With the shift from the shotgun to the binoculars and camera, A History of Birdwatching in 100 Objects shows you how birdwatching has transformed to be not just a sport, but a hobby that encourages scientific exploration and artistic expression. To be able to condense birdwatching history was probably not an easy feat, but it was done in a fun yet informative way. This is definitely a pleasurable read, and I think birders will enjoy it and relate to it, and it may intrigue non-birders or bird appreciators who flip through it to possibly look at birding in a new light after seeing how art, history, and technology have really grown and co-evolved with birding.

Thursday, October 30, 2014

Happy Halloween from Hipster Birders!

Birding Cthulhu wishes you a Happy Halloween! (and so do we)

Sunday, October 26, 2014

A Banner Day at Bonney Butte Hawk Watch

For once, I finally live in a place with real seasons – not just where it’s either really hot, hot, or not-so-hot. The leaves are changing color and there is a definite crispness in the air, not to mention all of the pumpkin products lining the shelves. And with this lovely change in seasons comes migrating birds, perhaps the best part about fall. One fall bird activity on our to-do list has been to go to a hawk watch, and luckily there’s one not too far away from here. We actually had meant to go the weekend before, but the threat of rain kept us away a week, and we’re so glad it did because we had the most beautifully clear day with mild temperatures.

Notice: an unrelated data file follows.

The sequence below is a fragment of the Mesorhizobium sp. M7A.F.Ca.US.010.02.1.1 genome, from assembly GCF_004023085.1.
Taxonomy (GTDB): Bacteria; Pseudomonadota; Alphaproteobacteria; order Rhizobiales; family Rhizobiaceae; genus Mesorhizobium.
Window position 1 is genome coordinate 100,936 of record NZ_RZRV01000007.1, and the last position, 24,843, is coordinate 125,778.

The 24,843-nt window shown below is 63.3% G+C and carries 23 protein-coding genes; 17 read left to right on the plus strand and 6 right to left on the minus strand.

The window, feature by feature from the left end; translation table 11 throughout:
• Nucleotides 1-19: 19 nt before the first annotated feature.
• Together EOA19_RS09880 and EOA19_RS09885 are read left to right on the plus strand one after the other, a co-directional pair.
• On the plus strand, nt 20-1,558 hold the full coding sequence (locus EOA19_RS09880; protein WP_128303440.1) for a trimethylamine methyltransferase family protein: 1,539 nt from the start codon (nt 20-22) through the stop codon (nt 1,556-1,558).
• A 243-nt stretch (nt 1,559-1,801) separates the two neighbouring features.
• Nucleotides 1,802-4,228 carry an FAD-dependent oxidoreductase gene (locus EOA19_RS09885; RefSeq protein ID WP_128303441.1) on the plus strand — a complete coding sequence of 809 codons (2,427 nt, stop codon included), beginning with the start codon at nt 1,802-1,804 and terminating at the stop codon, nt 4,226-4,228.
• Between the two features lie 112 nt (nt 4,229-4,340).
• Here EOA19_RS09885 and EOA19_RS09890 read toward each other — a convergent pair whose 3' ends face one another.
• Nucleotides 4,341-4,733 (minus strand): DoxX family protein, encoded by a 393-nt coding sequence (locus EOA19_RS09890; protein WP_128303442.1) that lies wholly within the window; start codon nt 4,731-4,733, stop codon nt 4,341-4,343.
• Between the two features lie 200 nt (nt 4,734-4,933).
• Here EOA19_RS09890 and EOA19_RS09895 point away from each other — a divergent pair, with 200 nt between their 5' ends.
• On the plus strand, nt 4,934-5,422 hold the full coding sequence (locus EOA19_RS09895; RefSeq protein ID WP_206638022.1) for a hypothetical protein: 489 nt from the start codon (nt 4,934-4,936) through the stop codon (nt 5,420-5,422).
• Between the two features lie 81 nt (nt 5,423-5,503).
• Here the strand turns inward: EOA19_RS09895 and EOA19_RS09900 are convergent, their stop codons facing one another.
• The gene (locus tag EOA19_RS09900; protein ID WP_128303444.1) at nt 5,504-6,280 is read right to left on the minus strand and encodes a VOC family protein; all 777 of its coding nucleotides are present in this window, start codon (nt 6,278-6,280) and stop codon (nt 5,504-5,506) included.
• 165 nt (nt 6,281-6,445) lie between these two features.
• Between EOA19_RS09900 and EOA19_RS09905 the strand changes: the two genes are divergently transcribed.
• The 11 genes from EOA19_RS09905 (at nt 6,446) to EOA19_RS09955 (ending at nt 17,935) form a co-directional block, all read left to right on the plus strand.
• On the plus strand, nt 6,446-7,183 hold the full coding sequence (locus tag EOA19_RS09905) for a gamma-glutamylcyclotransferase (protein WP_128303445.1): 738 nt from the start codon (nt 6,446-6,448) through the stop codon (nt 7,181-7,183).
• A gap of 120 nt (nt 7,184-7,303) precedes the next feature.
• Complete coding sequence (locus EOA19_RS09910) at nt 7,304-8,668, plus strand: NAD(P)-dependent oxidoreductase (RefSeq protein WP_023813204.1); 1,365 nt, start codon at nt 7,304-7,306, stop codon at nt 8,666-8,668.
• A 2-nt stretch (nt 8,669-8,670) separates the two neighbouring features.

Mount Hood

It took two and a half hours (and several missed turns and bumpy roads) to get to Bonney Butte, an open hilltop with a fantastic view of Mount Hood that lends for great views of hawks passing by and heading south. This hawk watch doesn’t have nearly the number of birds that form large kettles as in many other hawk watch sites, but it does have pretty good variety.

Accipiters were the most numerous, as Sharp-shinned and Cooper’s hawks zoomed by. Falcons (Merlins and Peregrines) were few but awesome with their sword-like wings cutting through the air. But one of the most amazing things from this trip had to be the burst of Golden Eagles. This was actually a lifer for us, and when it rained, it poured! We saw a couple scattered towards the beginning of our watch, but then midway through – bam, bam, bam! SIX Golden Eagles flew across the sky one after the other practically in a line. (I guess I should have written out 6 bams). Since we were new to these incredible raptors, it was only from hearing from the seasoned hawk watchers that we knew that this was an amazing occurrence that just happened. Not only was this number of Golden Eagles great for this site, but to have them stream in like that was also unprecedented.